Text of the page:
Tau 05, 01 / Mar 30, 17 02:08 UTC
Re: Which Legal System Should Asgardia Adopt? ¶
Tau 05, 01 / Mar 30, 17 03:04 UTC
That is not an easy one to answer. I work within law enforcement / criminal justice system and often get frustrated with how the public interest can be set to one side because of something that was written, or not written, in a statute over 100 years ago has to be adhered to. Civil law can have difficulties keeping pace with technological / societal changes and (unfortunately) never truly independent of politics. Common law more reflects what most people would describe as "common sense" (ie. I injured you as a result of my negligence, therefore I should be responsible for your medical expenses and loss of income), but can become very complex and cumbersome under the weight of numerous, and often conflicting, precedents. Personally, I don't think customary law is something suited to a new nation, particularly if "there is no place for Earth history in Asgardia" :). Religious law... well don't get me started - apparently I offend people when religion is the topic.
My personal opinion is that the answer for a transparent legal system for Asgardia will have to be a more nimble and less politically influenced version of a civil system that has two distinct halves for criminal and non-criminal justice. In a perfect world, all adjudication would be undertaken by a true AI to remove all human errors and bias and also provide a full account of the consideration of evidence and evaluation of any penalty to any interested party. Admittedly, that is a long way from becoming a reality, but a guy can dream can't he?
Tau 07, 01 / Apr 1, 17 14:04 UTC
Civil Law and Common LAW are the only choices I see above. I prefer Civil Law.
Gem 05, 01 / Apr 27, 17 21:01 UTC
Плюралистические системы. Только эта форма сможет соответствовать требованиям мультикультуры будущей нации!
Gem 20, 01 / May 12, 17 12:24 UTC
I prefer a more cellular law approach but I doubt it would work with our incoming Constitution.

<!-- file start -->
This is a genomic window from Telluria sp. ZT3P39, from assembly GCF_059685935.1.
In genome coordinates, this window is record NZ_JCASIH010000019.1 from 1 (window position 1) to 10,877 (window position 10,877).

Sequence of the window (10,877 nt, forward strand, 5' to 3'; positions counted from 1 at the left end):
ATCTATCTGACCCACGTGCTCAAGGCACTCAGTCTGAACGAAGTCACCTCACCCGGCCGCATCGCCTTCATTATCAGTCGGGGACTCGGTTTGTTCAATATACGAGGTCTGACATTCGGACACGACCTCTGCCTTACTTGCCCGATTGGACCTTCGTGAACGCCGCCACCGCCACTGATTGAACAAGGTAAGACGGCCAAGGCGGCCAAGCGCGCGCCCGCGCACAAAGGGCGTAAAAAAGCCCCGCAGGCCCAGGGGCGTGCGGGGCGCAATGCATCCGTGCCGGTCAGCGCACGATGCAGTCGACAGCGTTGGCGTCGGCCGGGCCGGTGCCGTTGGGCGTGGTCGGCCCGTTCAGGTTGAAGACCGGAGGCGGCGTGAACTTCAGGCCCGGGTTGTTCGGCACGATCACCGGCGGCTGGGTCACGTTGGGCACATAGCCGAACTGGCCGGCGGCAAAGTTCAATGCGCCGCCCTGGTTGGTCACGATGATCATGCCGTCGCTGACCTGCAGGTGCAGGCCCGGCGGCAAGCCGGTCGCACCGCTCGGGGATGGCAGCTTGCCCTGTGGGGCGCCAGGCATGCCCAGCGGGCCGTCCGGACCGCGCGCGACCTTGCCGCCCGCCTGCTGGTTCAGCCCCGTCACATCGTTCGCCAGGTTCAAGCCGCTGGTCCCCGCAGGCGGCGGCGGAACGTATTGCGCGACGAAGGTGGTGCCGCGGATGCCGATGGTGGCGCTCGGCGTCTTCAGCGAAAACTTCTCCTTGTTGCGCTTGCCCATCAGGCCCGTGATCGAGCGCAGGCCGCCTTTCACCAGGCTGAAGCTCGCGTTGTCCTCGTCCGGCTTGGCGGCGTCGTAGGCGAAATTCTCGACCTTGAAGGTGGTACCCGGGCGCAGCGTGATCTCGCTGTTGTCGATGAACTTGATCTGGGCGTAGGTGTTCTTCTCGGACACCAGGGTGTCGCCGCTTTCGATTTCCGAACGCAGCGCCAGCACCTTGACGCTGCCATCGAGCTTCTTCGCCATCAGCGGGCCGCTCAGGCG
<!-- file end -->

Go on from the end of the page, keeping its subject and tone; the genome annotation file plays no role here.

Individuals band together into groups, or cells, where they have the laws they have laid down and adhere. Individuals may belong to any cell they desire but a cell must have at least ten adult persons in it. Individuals must be a member of a cell, and that cell must have some amount of laws written down they must follow, but the extent and degree of those laws is determined by the cell. Only behaviors may be targeted by cellular law. Cells with the same laws are considered the same cell.
Cells are then linked together into groups (I refer to them as colonies) which then may agree on collective laws which affect all cells belonging to this colony. Cells must belong to at least one colony. Colony laws follow the same rules as cellular laws with regards to what is allowed or restricted when cells/colonies/collectives interact. A new colony can only be established if at least 5 cells come together.
Colonies are merged together into collectives, using the same criteria. A new colony can only be established if 5 colonies come together.
Once you are a member of a cell, colony, or collective, you may only leave once per year, on the date of your birth. In this manner, a person has a great deal of personal freedom, while also having rights of association and 'tribal' membership. There are also special 'cells' for children, special needs individuals, and similar protected groups whose membership is voluntary. Adults make the decision into which cell their children belong until those children come of age.
Individuals may be members of multiple cells, but the rules for that are that 1) laws preventing a behavior trump all but national laws, 2) Anything not specified in a law is allowed, 3) The laws of the nation trump all other laws. These same rules apply when members of cells interact with one another.
Example: Two people from two cells have a physical altercation (I shall call them Bobby and Joe). Bobby's cell believes that hitting each other is acceptable provided it isn't life threatening while Joe's cell is completely against violence. Under the rules above, the prevention of a behavior (violence) takes precedence so Bobby is in trouble and has violated the law. If Bobby had hit Jane, who is a member of his same cell, no violation of a law happened because their cell has determined that hitting each other is acceptable, unless either is a member of a colony or collective which has a rule saying that hitting each other is also prohibited.